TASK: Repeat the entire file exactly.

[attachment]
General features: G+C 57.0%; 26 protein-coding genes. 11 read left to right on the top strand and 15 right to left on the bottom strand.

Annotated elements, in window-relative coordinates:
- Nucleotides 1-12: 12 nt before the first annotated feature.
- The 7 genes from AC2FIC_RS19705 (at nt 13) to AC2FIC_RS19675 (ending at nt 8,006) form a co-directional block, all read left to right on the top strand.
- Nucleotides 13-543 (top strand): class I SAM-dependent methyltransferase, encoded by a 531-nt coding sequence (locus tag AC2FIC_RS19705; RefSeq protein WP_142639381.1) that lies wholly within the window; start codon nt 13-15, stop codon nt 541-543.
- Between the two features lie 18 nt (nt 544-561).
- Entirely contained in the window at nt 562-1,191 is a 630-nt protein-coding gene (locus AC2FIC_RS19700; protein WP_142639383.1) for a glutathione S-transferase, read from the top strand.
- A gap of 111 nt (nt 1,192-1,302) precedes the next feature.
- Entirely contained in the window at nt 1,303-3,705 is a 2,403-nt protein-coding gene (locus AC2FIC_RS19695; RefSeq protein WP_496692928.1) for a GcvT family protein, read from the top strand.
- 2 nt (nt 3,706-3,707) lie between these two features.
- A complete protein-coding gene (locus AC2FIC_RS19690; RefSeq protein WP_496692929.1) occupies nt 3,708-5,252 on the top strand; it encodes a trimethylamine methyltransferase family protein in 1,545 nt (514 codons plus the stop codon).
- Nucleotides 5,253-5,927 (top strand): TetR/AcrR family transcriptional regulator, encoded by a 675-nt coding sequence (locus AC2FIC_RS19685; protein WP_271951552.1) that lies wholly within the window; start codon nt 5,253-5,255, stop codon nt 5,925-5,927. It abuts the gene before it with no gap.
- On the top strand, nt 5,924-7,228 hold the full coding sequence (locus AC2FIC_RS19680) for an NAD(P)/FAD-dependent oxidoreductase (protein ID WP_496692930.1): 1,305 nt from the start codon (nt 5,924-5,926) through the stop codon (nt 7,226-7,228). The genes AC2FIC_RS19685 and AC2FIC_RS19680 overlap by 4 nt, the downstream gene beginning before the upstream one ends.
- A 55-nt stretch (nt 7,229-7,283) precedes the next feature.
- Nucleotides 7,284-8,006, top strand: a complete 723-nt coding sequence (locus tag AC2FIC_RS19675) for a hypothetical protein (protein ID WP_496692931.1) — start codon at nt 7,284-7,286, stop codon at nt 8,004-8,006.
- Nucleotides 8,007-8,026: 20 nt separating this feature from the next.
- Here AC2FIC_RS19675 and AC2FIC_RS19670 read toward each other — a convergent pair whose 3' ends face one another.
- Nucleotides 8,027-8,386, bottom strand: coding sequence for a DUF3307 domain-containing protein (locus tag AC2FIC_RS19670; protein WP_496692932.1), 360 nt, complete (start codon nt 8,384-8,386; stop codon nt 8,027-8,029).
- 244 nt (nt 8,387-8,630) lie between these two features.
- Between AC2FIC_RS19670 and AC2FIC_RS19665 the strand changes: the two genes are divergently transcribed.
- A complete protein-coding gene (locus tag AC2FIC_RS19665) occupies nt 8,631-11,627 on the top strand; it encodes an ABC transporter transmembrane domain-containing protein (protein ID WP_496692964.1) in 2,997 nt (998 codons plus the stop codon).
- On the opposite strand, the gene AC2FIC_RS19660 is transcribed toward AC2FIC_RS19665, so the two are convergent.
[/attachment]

General features: G+C 57.0%; 26 protein-coding genes. 11 read left to right on the top strand and 15 right to left on the bottom strand.

Annotated elements, in window-relative coordinates:
- Nucleotides 1-12: 12 nt before the first annotated feature.
- The 7 genes from AC2FIC_RS19705 (at nt 13) to AC2FIC_RS19675 (ending at nt 8,006) form a co-directional block, all read left to right on the top strand.
- Nucleotides 13-543 (top strand): class I SAM-dependent methyltransferase, encoded by a 531-nt coding sequence (locus tag AC2FIC_RS19705; RefSeq protein WP_142639381.1) that lies wholly within the window; start codon nt 13-15, stop codon nt 541-543.
- Between the two features lie 18 nt (nt 544-561).
- Entirely contained in the window at nt 562-1,191 is a 630-nt protein-coding gene (locus AC2FIC_RS19700; protein WP_142639383.1) for a glutathione S-transferase, read from the top strand.
- A gap of 111 nt (nt 1,192-1,302) precedes the next feature.
- Entirely contained in the window at nt 1,303-3,705 is a 2,403-nt protein-coding gene (locus AC2FIC_RS19695; RefSeq protein WP_496692928.1) for a GcvT family protein, read from the top strand.
- 2 nt (nt 3,706-3,707) lie between these two features.
- A complete protein-coding gene (locus AC2FIC_RS19690; RefSeq protein WP_496692929.1) occupies nt 3,708-5,252 on the top strand; it encodes a trimethylamine methyltransferase family protein in 1,545 nt (514 codons plus the stop codon).
- Nucleotides 5,253-5,927 (top strand): TetR/AcrR family transcriptional regulator, encoded by a 675-nt coding sequence (locus AC2FIC_RS19685; protein WP_271951552.1) that lies wholly within the window; start codon nt 5,253-5,255, stop codon nt 5,925-5,927. It abuts the gene before it with no gap.
- On the top strand, nt 5,924-7,228 hold the full coding sequence (locus AC2FIC_RS19680) for an NAD(P)/FAD-dependent oxidoreductase (protein ID WP_496692930.1): 1,305 nt from the start codon (nt 5,924-5,926) through the stop codon (nt 7,226-7,228). The genes AC2FIC_RS19685 and AC2FIC_RS19680 overlap by 4 nt, the downstream gene beginning before the upstream one ends.
- A 55-nt stretch (nt 7,229-7,283) precedes the next feature.
- Nucleotides 7,284-8,006, top strand: a complete 723-nt coding sequence (locus tag AC2FIC_RS19675) for a hypothetical protein (protein ID WP_496692931.1) — start codon at nt 7,284-7,286, stop codon at nt 8,004-8,006.
- Nucleotides 8,007-8,026: 20 nt separating this feature from the next.
- Here AC2FIC_RS19675 and AC2FIC_RS19670 read toward each other — a convergent pair whose 3' ends face one another.
- Nucleotides 8,027-8,386, bottom strand: coding sequence for a DUF3307 domain-containing protein (locus tag AC2FIC_RS19670; protein WP_496692932.1), 360 nt, complete (start codon nt 8,384-8,386; stop codon nt 8,027-8,029).
- 244 nt (nt 8,387-8,630) lie between these two features.
- Between AC2FIC_RS19670 and AC2FIC_RS19665 the strand changes: the two genes are divergently transcribed.
- A complete protein-coding gene (locus tag AC2FIC_RS19665) occupies nt 8,631-11,627 on the top strand; it encodes an ABC transporter transmembrane domain-containing protein (protein ID WP_496692964.1) in 2,997 nt (998 codons plus the stop codon).
- On the opposite strand, the gene AC2FIC_RS19660 is transcribed toward AC2FIC_RS19665, so the two are convergent.